The Guardian (11/06/12) Watson, Bruce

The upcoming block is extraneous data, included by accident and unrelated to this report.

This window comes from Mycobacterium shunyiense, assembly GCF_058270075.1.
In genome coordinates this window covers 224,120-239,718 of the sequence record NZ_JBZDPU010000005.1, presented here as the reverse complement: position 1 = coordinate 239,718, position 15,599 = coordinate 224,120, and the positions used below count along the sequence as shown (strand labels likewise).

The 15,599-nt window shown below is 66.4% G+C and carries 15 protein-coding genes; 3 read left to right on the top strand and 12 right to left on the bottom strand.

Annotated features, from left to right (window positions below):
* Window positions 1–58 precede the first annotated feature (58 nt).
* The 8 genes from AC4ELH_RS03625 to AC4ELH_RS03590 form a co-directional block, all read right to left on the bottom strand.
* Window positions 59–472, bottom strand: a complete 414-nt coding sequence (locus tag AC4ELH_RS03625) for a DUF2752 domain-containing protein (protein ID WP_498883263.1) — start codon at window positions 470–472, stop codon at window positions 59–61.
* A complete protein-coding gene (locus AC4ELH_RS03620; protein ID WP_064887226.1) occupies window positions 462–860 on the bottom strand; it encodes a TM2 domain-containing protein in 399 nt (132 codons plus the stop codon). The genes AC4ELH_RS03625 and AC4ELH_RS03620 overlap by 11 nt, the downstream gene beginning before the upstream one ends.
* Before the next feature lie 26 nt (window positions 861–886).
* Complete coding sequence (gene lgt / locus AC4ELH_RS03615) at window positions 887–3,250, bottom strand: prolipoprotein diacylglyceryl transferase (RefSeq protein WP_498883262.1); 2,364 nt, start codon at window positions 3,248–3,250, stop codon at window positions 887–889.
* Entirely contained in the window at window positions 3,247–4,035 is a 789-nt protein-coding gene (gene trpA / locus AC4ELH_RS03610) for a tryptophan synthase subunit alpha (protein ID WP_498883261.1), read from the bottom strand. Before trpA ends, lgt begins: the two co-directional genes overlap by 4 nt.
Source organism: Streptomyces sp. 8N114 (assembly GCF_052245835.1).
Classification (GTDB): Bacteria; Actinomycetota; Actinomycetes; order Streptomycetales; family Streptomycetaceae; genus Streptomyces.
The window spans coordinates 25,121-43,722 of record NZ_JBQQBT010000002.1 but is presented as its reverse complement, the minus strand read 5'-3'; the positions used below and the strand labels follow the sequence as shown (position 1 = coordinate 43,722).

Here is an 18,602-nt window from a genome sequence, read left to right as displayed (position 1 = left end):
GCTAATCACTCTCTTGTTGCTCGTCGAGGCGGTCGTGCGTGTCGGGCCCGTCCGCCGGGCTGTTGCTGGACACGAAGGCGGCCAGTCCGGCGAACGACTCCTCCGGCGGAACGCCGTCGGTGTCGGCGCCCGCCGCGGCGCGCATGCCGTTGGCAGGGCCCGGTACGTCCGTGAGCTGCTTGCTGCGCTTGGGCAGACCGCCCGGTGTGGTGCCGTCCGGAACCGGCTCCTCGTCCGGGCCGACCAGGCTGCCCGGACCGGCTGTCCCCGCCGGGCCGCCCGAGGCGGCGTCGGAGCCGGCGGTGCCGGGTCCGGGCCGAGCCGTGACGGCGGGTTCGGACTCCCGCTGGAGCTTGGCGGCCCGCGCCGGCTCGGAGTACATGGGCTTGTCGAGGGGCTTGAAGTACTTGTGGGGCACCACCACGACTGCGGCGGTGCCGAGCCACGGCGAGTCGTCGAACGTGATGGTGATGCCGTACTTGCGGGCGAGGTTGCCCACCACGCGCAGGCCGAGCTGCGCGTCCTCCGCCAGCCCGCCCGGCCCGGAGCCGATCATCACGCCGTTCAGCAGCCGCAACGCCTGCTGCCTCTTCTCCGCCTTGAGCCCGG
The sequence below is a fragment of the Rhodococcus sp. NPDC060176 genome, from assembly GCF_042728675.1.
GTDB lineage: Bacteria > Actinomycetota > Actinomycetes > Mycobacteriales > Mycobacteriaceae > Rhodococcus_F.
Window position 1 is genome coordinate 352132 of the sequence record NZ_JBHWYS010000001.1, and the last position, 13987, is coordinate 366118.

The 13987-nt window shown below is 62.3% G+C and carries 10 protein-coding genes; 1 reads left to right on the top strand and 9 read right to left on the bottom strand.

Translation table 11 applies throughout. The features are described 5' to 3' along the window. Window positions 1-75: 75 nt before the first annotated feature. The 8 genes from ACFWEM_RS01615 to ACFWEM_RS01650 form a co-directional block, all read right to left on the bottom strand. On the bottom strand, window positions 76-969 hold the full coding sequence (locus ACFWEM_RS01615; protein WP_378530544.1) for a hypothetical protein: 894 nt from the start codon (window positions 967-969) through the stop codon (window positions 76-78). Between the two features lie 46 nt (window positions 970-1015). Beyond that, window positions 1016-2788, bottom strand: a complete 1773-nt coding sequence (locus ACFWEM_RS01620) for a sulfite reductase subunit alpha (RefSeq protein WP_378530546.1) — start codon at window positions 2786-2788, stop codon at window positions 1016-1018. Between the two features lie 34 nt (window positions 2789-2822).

One Bryant Park in Manhattan was the first skyscraper awarded LEED Platinum certification and has become the focus of the debate over LEED as a green building system. There are 13.8 billion square feet of LEED-certified building space globally, and many governments provide incentives and tax breaks for LEED buildings. LEED co-founder Rick Fedrizzi used a market-driven approach to promoting LEED, based on his prior experience as director of environmental marketing for Carrier, in which he used stickers to promote the improved energy efficiency of the company's air conditioners. Fedrizzi's initial foray into green labeling became instantly popular with the trade press. LEED has now become mainstream practice, with five separate rating systems. New products, programs, materials, and services have been developed for the green building market in response to LEED standards. However, One Bryant Park has critics, who note its high-energy usage. Others say LEED should have a consistent energy standard such as the PassivHaus system, instead of only showing an improvement over a highly inefficient building. Critics also say LEED does not adjust its rating system to account for geographical differences, so transportation credits, for example, are not available to rural areas and easily gained in urban areas. Nonetheless, even critics acknowledge LEED's contributions to stimulating sustainability in the building industry through public awareness and consumer marketing.